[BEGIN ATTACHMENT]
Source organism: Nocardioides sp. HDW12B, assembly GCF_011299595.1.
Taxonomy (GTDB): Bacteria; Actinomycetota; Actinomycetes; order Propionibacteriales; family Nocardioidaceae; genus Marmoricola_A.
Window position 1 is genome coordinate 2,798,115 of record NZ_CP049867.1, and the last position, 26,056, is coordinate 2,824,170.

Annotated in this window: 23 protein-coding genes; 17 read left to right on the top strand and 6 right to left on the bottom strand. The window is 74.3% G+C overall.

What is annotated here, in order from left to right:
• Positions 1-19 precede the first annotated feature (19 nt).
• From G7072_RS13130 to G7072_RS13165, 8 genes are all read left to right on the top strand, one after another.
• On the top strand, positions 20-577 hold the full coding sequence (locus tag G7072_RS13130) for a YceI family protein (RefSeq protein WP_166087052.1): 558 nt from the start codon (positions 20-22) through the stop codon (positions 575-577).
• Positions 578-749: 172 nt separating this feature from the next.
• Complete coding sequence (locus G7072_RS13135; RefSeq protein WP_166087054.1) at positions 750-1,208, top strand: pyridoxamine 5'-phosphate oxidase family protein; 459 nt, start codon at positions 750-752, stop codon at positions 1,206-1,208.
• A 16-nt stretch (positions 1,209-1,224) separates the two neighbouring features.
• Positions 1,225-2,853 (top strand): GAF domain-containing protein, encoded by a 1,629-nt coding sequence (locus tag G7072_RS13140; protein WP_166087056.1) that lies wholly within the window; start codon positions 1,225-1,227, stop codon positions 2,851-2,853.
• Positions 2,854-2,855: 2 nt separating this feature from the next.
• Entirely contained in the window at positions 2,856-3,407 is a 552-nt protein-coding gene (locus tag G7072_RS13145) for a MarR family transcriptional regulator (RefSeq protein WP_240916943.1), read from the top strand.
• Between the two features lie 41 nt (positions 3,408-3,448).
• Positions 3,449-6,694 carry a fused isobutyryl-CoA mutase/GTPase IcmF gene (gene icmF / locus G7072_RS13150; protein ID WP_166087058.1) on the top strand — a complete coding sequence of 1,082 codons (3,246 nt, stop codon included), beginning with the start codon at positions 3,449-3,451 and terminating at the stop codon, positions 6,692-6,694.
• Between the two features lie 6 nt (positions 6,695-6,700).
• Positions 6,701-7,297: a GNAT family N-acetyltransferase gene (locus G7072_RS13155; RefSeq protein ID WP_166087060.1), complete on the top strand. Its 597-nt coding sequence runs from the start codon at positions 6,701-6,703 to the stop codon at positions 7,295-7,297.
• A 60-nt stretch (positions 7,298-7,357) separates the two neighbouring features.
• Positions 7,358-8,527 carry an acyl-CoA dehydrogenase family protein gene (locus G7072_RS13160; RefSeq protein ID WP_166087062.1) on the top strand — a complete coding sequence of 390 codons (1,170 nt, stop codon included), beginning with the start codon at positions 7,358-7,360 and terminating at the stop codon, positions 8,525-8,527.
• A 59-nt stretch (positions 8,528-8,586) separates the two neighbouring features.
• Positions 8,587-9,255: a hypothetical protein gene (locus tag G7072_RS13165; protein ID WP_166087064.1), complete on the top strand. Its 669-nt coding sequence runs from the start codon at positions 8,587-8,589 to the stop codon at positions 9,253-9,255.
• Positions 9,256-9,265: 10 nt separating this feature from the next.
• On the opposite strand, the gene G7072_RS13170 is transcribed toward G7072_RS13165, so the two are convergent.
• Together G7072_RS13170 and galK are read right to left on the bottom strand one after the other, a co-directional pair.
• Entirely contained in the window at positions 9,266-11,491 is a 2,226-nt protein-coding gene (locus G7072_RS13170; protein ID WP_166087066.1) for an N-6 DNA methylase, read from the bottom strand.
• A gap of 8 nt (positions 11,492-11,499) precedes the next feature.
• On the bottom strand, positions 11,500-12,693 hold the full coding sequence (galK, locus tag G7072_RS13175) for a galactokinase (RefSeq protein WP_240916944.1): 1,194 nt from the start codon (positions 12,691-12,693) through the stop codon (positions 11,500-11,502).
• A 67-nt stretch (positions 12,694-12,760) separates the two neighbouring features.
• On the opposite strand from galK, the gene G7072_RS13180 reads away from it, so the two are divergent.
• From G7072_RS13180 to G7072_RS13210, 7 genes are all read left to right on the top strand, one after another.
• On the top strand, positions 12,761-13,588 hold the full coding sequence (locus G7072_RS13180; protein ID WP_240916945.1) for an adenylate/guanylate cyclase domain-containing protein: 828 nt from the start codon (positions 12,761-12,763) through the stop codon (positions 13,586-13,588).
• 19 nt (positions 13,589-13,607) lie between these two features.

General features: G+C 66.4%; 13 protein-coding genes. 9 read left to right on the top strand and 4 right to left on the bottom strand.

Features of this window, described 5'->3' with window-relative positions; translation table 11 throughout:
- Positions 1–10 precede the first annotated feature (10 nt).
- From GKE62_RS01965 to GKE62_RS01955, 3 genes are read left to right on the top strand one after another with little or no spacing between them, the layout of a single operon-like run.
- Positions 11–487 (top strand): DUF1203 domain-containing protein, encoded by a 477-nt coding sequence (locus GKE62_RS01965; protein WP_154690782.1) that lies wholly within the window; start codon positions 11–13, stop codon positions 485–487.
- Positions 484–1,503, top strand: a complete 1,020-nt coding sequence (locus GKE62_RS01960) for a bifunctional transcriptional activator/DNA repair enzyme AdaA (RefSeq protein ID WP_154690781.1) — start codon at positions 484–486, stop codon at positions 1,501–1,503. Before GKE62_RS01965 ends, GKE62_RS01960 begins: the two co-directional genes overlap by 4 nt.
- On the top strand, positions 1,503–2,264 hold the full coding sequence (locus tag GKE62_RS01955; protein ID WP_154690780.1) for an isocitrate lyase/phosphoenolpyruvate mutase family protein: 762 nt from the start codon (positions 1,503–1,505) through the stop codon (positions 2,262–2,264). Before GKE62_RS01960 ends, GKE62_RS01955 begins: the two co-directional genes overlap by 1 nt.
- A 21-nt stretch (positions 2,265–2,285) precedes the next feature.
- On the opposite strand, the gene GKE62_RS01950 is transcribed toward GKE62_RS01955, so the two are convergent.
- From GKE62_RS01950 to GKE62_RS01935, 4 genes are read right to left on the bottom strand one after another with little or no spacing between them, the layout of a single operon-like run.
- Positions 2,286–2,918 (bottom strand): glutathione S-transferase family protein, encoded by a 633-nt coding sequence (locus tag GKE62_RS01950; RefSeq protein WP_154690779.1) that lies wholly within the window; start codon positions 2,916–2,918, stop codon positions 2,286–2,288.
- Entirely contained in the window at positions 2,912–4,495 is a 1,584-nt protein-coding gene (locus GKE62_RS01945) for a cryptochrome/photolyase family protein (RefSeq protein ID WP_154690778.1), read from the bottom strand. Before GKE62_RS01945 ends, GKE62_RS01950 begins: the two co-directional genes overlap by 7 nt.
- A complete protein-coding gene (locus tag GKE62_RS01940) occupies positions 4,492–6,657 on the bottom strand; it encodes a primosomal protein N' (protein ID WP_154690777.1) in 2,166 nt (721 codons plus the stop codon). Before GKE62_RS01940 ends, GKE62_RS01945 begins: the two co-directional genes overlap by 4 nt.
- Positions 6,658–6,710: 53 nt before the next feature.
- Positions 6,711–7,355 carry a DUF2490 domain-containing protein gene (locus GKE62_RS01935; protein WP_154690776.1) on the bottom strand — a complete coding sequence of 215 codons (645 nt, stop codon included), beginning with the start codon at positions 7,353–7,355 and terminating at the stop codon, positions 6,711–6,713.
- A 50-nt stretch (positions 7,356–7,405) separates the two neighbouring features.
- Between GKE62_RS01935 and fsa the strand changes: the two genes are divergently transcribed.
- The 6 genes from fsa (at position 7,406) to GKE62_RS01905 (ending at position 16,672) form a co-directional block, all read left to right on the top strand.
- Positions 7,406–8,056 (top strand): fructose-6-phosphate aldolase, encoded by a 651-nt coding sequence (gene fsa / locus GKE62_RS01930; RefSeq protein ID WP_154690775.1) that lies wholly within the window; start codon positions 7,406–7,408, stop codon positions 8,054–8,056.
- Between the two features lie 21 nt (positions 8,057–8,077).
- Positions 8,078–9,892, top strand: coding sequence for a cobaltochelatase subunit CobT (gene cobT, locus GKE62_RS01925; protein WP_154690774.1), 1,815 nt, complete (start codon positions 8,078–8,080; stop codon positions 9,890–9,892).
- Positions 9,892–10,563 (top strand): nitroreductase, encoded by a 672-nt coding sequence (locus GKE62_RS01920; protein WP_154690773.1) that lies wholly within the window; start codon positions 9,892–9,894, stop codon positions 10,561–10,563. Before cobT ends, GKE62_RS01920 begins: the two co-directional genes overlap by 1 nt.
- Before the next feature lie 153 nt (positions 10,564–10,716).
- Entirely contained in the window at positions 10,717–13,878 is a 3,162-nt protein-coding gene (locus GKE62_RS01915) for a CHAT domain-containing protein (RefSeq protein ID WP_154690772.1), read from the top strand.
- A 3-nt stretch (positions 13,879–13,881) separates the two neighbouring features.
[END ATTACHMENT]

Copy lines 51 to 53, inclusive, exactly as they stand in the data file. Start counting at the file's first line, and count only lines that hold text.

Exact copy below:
- The 6 genes from fsa (at position 7,406) to GKE62_RS01905 (ending at position 16,672) form a co-directional block, all read left to right on the top strand.
- Positions 7,406–8,056 (top strand): fructose-6-phosphate aldolase, encoded by a 651-nt coding sequence (gene fsa / locus GKE62_RS01930; RefSeq protein ID WP_154690775.1) that lies wholly within the window; start codon positions 7,406–7,408, stop codon positions 8,054–8,056.
- Between the two features lie 21 nt (positions 8,057–8,077).